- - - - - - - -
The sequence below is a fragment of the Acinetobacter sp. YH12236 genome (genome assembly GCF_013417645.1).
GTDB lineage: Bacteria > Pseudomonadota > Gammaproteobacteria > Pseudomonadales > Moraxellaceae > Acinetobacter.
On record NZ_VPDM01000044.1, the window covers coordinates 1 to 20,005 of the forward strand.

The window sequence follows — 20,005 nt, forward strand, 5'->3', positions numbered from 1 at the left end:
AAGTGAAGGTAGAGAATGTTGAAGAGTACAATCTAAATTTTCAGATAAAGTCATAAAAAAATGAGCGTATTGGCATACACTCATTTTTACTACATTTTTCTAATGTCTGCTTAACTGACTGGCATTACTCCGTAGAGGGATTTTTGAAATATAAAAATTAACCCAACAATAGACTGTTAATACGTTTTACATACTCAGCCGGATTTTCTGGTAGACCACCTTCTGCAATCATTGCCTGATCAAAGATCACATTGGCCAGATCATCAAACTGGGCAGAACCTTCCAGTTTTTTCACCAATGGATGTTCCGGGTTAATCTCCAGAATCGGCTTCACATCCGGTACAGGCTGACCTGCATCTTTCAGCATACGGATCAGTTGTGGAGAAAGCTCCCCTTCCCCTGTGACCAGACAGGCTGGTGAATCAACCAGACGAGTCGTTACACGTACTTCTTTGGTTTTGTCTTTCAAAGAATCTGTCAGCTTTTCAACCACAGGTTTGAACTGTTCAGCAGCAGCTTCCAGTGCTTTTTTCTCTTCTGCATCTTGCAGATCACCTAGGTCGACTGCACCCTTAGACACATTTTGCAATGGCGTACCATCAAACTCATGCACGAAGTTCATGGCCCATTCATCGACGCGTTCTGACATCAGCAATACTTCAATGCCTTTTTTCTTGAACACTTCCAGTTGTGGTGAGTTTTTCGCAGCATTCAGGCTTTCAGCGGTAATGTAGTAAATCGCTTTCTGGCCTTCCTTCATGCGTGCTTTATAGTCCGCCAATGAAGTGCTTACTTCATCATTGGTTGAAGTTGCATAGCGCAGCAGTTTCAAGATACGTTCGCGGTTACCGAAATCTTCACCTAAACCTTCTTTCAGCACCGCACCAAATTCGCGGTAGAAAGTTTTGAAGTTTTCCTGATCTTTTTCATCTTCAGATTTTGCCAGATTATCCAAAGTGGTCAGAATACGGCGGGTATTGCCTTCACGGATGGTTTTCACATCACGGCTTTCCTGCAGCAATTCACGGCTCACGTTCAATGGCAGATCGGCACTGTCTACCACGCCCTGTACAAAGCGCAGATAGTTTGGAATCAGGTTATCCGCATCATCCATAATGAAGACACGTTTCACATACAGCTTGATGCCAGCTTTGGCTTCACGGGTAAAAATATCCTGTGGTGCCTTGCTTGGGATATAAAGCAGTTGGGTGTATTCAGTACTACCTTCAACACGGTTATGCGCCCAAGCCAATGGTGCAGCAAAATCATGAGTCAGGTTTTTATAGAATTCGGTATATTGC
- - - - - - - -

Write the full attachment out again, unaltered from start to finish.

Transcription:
The sequence below is a fragment of the Acinetobacter sp. YH12236 genome (genome assembly GCF_013417645.1).
GTDB lineage: Bacteria > Pseudomonadota > Gammaproteobacteria > Pseudomonadales > Moraxellaceae > Acinetobacter.
On record NZ_VPDM01000044.1, the window covers coordinates 1 to 20,005 of the forward strand.

The window sequence follows — 20,005 nt, forward strand, 5'->3', positions numbered from 1 at the left end:
AAGTGAAGGTAGAGAATGTTGAAGAGTACAATCTAAATTTTCAGATAAAGTCATAAAAAAATGAGCGTATTGGCATACACTCATTTTTACTACATTTTTCTAATGTCTGCTTAACTGACTGGCATTACTCCGTAGAGGGATTTTTGAAATATAAAAATTAACCCAACAATAGACTGTTAATACGTTTTACATACTCAGCCGGATTTTCTGGTAGACCACCTTCTGCAATCATTGCCTGATCAAAGATCACATTGGCCAGATCATCAAACTGGGCAGAACCTTCCAGTTTTTTCACCAATGGATGTTCCGGGTTAATCTCCAGAATCGGCTTCACATCCGGTACAGGCTGACCTGCATCTTTCAGCATACGGATCAGTTGTGGAGAAAGCTCCCCTTCCCCTGTGACCAGACAGGCTGGTGAATCAACCAGACGAGTCGTTACACGTACTTCTTTGGTTTTGTCTTTCAAAGAATCTGTCAGCTTTTCAACCACAGGTTTGAACTGTTCAGCAGCAGCTTCCAGTGCTTTTTTCTCTTCTGCATCTTGCAGATCACCTAGGTCGACTGCACCCTTAGACACATTTTGCAATGGCGTACCATCAAACTCATGCACGAAGTTCATGGCCCATTCATCGACGCGTTCTGACATCAGCAATACTTCAATGCCTTTTTTCTTGAACACTTCCAGTTGTGGTGAGTTTTTCGCAGCATTCAGGCTTTCAGCGGTAATGTAGTAAATCGCTTTCTGGCCTTCCTTCATGCGTGCTTTATAGTCCGCCAATGAAGTGCTTACTTCATCATTGGTTGAAGTTGCATAGCGCAGCAGTTTCAAGATACGTTCGCGGTTACCGAAATCTTCACCTAAACCTTCTTTCAGCACCGCACCAAATTCGCGGTAGAAAGTTTTGAAGTTTTCCTGATCTTTTTCATCTTCAGATTTTGCCAGATTATCCAAAGTGGTCAGAATACGGCGGGTATTGCCTTCACGGATGGTTTTCACATCACGGCTTTCCTGCAGCAATTCACGGCTCACGTTCAATGGCAGATCGGCACTGTCTACCACGCCCTGTACAAAGCGCAGATAGTTTGGAATCAGGTTATCCGCATCATCCATAATGAAGACACGTTTCACATACAGCTTGATGCCAGCTTTGGCTTCACGGGTAAAAATATCCTGTGGTGCCTTGCTTGGGATATAAAGCAGTTGGGTGTATTCAGTACTACCTTCAACACGGTTATGCGCCCAAGCCAATGGTGCAGCAAAATCATGAGTCAGGTTTTTATAGAATTCGGTATATTGC